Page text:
Botrytis

The use of fungicides is a practice, sometimes fundamental, to combat certain diseases caused by phytopathogenic fungi.

The use of fungicides is a practice, sometimes fundamental, to combat certain diseases caused by phytopathogenic fungi. However, many fungi can develop resistance to these chemical compounds shortly after being authorized for use, causing significant losses in crop production.

A clear example is Botrytis cinerea, causal agent of the gray mold disease in very important horticultural crops. This research line is based on verifying whether certain emerging strategies such as interfering RNA technology, the use of aptamers and the nanoencapsulation of these molecules to improve their application and efficacy in nature, could be valid and alternative sustainable solutions to control these diseases.

Today, due to current European legislation on pesticides and the European Green Deal, we need to have new molecules with fungicidal action, obtained through new plant protection tools, for inclusion in the rotations of the different control programs.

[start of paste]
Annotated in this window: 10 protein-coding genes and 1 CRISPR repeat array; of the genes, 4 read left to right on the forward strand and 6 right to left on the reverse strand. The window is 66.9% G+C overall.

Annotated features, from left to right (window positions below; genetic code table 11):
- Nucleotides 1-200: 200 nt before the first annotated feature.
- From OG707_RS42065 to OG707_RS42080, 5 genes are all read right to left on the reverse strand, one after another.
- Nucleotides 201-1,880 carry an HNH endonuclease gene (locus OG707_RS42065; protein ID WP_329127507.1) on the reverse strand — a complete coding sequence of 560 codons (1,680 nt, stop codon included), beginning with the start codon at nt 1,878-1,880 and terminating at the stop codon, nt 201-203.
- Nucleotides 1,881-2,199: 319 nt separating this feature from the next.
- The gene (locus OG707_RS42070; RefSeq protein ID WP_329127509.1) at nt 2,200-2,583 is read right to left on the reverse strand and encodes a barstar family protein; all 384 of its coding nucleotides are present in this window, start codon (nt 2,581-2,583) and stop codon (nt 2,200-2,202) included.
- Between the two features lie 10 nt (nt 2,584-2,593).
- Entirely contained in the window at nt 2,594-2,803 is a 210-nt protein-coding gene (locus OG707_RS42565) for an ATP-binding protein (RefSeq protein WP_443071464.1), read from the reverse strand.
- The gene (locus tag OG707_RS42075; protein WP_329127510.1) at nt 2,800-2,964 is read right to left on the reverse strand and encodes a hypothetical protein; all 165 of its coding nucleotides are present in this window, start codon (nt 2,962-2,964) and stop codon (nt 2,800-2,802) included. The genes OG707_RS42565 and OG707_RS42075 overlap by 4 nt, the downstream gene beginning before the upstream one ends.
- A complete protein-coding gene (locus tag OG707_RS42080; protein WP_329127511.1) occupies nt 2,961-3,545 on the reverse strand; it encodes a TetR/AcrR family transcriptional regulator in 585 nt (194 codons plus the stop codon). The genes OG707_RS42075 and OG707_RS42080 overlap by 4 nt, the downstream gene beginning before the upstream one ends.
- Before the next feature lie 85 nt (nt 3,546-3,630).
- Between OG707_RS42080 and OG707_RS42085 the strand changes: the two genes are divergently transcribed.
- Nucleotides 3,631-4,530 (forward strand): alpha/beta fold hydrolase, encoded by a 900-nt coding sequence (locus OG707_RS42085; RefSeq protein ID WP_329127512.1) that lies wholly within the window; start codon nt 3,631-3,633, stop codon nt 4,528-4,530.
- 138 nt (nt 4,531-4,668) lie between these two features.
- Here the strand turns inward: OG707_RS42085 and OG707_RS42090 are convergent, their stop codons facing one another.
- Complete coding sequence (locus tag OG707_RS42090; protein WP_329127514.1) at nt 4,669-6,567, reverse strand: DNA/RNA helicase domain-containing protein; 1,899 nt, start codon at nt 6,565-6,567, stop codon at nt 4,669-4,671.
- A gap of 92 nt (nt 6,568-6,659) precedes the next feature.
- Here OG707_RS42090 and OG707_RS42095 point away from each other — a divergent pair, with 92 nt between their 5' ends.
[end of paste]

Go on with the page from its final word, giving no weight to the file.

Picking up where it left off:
In addition, we carry out both biological and molecular studies (ARMS-PCR, LAMP) to know the presence and levels of resistance to all the fungicides that are currently authorized for the control of the gray mold disease, helping growers to make short-term decisions based on the information obtained. This avoids the unnecessary use of chemical fungicides that, in addition to doing nothing, generate resistance and do not prevent losses.

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